Dei'ah veDibur - Information & Insight

A Window into the Chareidi World

13 Sivan 5764 - June 2, 2004 | Mordecai Plaut, director Published Weekly









Produced and housed by
Shema Yisrael Torah Network
Shema Yisrael Torah Network











Home and Family

The Chameleon
by Gita Gordon

My granddaughter came shopping with me. The expedition was successful and we were on the way home, laden with parcels. Suddenly, a bright green chameleon appeared on the path.

"Sh... look... don't move," I whispered. "Just look at that chameleon. Usually they are a dull gray like the pavement or a dark green, like the bushes by the side of the road. I have never seen such colors before, lime green and bright green in such a strange pattern."

Then I looked up at the tree above us and I saw those colors. The sun shining through the green leaves caused some to appear lime green. "See those? They're the same as the chameleon. It must have been on that tree for a long time and so, his skin changed to those colors. Chameleons change to the color of their surroundings," I explained knowledgeably. "That's how they hide from creatures that want to harm them."

So we stood silently, one old lady and one little girl, and watched as the chameleon slowly made its way to the bushes. It climbed up a wall, slipped a bit, tried again, and nearly made it and then tried a third time and was successful. We lost it as it hid deep in the dark green leaves.

The first emotion was disappointment. I make it a rule to take a camera everywhere that I go. Here, in this country of contrast, interesting moments crop up when they are least expected. On that day, we had rushed out and I had forgotten my camera. The moment would never be captured on film and was mostly unlikely to ever occur again.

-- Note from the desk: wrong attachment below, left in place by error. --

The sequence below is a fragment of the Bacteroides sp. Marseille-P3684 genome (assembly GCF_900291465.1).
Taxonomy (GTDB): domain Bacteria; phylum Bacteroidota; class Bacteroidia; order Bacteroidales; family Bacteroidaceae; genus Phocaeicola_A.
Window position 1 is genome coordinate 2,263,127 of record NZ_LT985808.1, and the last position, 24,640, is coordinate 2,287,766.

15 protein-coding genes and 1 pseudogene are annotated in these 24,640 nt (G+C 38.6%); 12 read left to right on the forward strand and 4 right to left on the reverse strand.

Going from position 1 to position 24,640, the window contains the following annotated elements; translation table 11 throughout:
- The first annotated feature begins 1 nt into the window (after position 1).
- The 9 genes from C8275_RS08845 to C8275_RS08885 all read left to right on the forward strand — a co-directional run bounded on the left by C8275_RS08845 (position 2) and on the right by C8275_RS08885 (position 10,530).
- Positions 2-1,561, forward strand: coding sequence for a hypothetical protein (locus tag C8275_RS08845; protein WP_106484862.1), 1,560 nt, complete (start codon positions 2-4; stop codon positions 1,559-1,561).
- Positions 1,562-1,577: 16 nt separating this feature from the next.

Then I felt a sense of elation that I had been able to share this moment with my granddaughter. It was all very well, telling a story about a chameleon and its wonderful ability to camouflage itself, but to see it so dramatically -- that is really remarkable and unforgettable.

It was only later, much later, when the Shabbos meal had been eaten and the zemiros sung, that I had time to think some more about the small incident. It occurred to me that humans are so much like chameleons. We, too, disguise ourselves to blend into our surroundings. How else can one explain the lemming- like way that certain sections of the population have during this last year taken to fashions that are clearly unflattering to all!

Taking this a step further, each section of the community has its own particular style of dress, even headgear. Modesty imposes certain guidelines, but apart from that, it is often possible to distinguish the particular community that people come from by their dress. Some communities favor scarves, tied this way or that, others hats or wigs. Within the community, there will be uniformity.

Then another thought occurred; when a person changes direction. When a person decides to discard one life style and adopt another, there is a moment when s/he must leave old and familiar surroundings and go to a quite different environment. So, if someone has tired of the attractions of `modern' living and seeks to return to older, more traditional paths, they must seek out a different set of people. At the moment this change occurs, they are highly visible. They are dressed differently from the people of the community they wish to join.

The chameleon was vulnerable at the moment it crossed the gray pavement. It was bright green, clearly visible, moving slowly enough for anyone or anything to destroy it. A person making the change is also most vulnerable at the moment of change, of indecision, of being dressed for one environment while seeking another.

Looking at a chameleon and the surroundings, it is easy to see where the chameleon came from and where it is heading. It is easy to stand and look and not cause harm. I feel that with people, the issue is not always so clear-cut and unless extreme care is taken with the words we use, we may inadvertently cause harm.


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